The thought of one’s one mortality is inevitable when someone else dies. Death has becomes a tickle at the back of my thoughts over the last few years , and although I have more or less adjusted to the fact that Ralph has cognitive impairment, I don’t like to be reminded that I am aging too, that my capacities are altering. But I also found myself disturbed for reasons less socially acceptable, less acceptable in every way.

Even as I mourned his death and felt deep sympathy for my friend’s sorrow, I found myself comparing marriages. My friend and her husband had shared a long marriage, one of those rare solid marriages that withstand challenges, obstacles and the inevitable periods of disconnect that happen to us all, only to grow stronger with the passing years. While there had been physical impairments, they had shared travel and adventure right up until the end. Ralph and I share so little. The stab of petty envy I felt was ridiculous—she’d lost her husband for heaven’s sake—but I felt it.

And what’s worse. I also found myself envying the purity of her grief, longing to possess that capacity for heart-wrenching love for a spouse. My love has become so mottled.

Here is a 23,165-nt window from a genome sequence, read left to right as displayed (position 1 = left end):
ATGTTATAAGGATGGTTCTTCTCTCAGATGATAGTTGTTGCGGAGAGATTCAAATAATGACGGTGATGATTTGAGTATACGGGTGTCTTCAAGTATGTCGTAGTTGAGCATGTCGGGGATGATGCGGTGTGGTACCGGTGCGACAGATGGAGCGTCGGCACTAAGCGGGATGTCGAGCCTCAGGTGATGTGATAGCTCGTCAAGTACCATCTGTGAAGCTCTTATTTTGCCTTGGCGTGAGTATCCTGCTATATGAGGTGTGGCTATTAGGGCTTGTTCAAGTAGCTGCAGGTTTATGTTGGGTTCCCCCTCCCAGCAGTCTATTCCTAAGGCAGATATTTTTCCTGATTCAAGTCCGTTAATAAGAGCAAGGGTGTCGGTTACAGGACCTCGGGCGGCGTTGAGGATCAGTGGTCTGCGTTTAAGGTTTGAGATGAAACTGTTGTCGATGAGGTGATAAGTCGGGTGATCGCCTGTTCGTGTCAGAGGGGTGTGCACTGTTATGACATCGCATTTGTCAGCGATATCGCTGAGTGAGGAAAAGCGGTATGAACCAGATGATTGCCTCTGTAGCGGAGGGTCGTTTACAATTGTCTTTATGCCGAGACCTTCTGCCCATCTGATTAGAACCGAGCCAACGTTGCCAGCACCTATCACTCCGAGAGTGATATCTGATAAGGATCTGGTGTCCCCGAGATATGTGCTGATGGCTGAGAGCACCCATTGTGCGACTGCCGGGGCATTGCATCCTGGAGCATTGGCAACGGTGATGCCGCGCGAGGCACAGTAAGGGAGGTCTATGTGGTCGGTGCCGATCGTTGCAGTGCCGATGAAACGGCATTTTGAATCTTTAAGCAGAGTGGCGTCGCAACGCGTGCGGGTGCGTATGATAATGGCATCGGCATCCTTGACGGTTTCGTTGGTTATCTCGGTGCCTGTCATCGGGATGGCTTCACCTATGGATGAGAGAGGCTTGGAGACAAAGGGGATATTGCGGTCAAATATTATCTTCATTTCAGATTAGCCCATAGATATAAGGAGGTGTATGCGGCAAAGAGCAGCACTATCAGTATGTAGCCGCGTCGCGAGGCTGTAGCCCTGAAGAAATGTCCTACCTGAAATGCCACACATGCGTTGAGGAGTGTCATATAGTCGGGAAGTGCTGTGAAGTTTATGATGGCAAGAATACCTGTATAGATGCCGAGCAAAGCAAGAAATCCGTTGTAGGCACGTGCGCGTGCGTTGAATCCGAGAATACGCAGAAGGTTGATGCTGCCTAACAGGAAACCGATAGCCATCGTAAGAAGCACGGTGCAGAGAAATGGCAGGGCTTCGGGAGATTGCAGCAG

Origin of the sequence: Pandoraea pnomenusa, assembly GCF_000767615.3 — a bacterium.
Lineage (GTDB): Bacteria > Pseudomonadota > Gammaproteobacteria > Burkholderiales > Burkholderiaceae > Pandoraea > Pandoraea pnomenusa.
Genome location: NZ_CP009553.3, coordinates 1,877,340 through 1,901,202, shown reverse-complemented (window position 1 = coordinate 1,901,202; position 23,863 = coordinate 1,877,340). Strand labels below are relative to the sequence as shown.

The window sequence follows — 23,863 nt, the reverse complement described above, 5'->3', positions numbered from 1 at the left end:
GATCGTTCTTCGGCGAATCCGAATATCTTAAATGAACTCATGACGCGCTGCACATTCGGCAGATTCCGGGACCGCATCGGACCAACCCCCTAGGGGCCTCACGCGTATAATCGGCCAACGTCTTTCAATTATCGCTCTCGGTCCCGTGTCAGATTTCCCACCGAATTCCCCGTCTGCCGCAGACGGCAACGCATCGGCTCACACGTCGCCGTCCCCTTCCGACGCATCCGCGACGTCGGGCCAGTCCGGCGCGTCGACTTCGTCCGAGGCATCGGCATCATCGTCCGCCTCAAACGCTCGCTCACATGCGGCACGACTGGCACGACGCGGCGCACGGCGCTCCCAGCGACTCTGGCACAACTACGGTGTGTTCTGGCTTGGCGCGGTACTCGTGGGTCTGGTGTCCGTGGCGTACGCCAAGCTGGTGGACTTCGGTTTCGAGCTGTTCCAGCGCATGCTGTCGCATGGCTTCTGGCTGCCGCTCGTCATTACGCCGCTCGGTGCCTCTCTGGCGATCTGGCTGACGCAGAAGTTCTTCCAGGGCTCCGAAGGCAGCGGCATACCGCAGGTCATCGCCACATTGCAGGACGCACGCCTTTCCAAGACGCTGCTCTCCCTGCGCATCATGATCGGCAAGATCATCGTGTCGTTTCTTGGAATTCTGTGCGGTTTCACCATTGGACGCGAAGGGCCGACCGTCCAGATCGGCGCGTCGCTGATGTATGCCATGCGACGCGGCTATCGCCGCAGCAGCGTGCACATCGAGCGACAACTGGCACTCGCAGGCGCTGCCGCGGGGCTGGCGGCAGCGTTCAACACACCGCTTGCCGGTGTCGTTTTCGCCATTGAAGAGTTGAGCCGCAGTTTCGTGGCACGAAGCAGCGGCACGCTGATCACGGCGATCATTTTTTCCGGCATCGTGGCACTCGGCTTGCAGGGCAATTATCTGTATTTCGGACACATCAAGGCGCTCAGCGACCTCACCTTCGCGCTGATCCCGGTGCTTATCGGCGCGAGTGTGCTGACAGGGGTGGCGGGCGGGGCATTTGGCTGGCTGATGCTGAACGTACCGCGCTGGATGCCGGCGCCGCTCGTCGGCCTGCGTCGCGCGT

These are embarrassingly ugly reactions to another’s loss I know. But I record and sort them out so I can put them aside. Grief is complex. I am only beginning to navigate its complicated waters.

 

Caregiver Brain Drain

 

 

cloudy.jpgLast week I wrote about Ralph’s concern over his IQ dropping.

This week, I’m worrying about my own brain. I walked this morning with a friend who has done a lot of caregiving herself in the last two years, though not for Alzheimer’s or dementia. As we chatted about responsibilities, etc., she admitted with a laugh that she was feeling less smart these days. I almost hugged her in relief. “Me too, me too, me too.”

She blames being exhausted.

And that is part of it.

But, in my case at least, there’s more than physical tiredness at work. (Of course, after typing those words, I felt a huge urge to close my eyes for a just an itty-bitty nap.) It’s a kind of emotional depletion.

Since returning from my semi-hiatus in GrandBabyLand, I have had some trouble re-adjusting to the reality of full-time life in Memoryland. Ralph’s memory and what he calls fogginess may or may not have worsened, but I am finding it harder to navigate.